75 Eicosanoids Derived from arachidonic acid (a fatty acid)
Hormone-like chemical signals between cells Includes prostaglandins – produced in all tissues role in inflammation, blood clotting, hormone action, labor contractions, blood vessel diameter

76 Steroids and Cholesterol
Steroid = lipid with carbon atoms in four rings all steroids are derived from cholesterol cortisol, progesterone, estrogens, testosterone and bile acids Cholesterol important component of cell membranes produced only in animal liver cells naturally produced by our body


78 Organic Molecules: Proteins
Protein = polymer of amino acids Combination determines structure and function Amino acid = carbon with 3 attachments Amino (NH2), carboxy (COOH) and radical group (R group) 20 unique amino acids -R groups differ properties determined by -R group

79 Naming of Peptides Peptide = polymer of 2 or more amino acids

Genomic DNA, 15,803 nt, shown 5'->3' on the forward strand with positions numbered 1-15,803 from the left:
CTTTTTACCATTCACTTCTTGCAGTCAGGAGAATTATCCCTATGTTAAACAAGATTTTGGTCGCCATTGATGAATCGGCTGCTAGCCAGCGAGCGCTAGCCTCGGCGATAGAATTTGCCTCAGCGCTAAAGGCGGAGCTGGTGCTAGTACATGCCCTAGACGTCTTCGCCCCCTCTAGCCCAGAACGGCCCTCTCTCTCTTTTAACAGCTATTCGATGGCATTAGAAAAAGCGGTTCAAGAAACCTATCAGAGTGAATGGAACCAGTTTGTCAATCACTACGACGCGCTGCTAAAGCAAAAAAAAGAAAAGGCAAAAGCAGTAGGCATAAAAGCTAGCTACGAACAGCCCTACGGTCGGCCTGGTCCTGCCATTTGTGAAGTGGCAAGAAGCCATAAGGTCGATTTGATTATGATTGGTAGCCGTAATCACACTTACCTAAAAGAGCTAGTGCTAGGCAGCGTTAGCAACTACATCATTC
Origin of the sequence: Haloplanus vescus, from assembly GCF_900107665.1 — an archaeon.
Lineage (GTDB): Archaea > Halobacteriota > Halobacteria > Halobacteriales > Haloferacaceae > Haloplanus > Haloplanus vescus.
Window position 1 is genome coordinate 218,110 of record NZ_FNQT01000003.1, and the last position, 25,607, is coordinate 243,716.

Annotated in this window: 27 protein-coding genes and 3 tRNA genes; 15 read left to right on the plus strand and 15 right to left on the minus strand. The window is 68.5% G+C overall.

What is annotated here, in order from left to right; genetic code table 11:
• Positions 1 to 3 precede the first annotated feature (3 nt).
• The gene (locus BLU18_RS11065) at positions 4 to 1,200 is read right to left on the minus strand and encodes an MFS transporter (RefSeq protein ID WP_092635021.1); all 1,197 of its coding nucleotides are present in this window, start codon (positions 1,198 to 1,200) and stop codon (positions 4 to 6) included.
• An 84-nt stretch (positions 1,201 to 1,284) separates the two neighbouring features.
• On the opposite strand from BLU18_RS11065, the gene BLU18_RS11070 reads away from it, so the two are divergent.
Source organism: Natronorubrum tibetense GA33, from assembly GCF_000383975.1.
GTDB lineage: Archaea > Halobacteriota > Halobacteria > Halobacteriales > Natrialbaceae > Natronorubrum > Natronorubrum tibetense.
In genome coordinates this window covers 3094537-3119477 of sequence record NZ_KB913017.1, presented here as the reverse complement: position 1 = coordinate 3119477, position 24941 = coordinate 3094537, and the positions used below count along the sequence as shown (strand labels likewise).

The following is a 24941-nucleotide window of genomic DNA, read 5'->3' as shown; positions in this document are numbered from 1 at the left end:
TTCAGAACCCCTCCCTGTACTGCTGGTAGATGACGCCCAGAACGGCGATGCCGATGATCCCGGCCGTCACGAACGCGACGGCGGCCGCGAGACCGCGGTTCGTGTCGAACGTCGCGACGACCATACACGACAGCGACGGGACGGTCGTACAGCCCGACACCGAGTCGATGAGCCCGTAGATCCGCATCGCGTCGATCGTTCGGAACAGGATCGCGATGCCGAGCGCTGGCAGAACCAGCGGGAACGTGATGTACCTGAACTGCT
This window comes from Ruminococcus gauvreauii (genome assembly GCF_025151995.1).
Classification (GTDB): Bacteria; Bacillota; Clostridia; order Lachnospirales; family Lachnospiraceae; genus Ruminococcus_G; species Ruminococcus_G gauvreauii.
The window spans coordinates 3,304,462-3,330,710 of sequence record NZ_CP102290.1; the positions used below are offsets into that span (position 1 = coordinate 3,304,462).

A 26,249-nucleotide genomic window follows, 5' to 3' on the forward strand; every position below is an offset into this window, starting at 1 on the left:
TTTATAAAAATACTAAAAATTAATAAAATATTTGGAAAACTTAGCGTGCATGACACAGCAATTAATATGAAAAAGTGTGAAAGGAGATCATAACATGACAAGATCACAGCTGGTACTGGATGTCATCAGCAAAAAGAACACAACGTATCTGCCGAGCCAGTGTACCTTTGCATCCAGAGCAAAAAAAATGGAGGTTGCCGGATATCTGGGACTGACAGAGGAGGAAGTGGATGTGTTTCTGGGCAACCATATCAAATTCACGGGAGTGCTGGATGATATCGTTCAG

Named for the number of amino acids dipeptides have 2, tripeptides have 3 oligopeptides have fewer than 10 to 15 polypeptides have more than 15 proteins have more than 100

80 Dipeptide Synthesis Dehydration synthesis creates a peptide bond that joins amino acids

81 Protein Structure and Shape
Primary structure amino acid sequence Secondary structure coiled or folded shape hydrogen bonds between negative C=O and positive N-H groups Tertiary structure further folding and bending into globular and fibrous shapes Quaternary structure associations of two or more separate polypeptide chains


83 Conjugated Proteins Contain a non-amino acid moiety
Hemoglobin contains complex iron containing ring called a heme moiety

84 Protein Conformation and Denaturation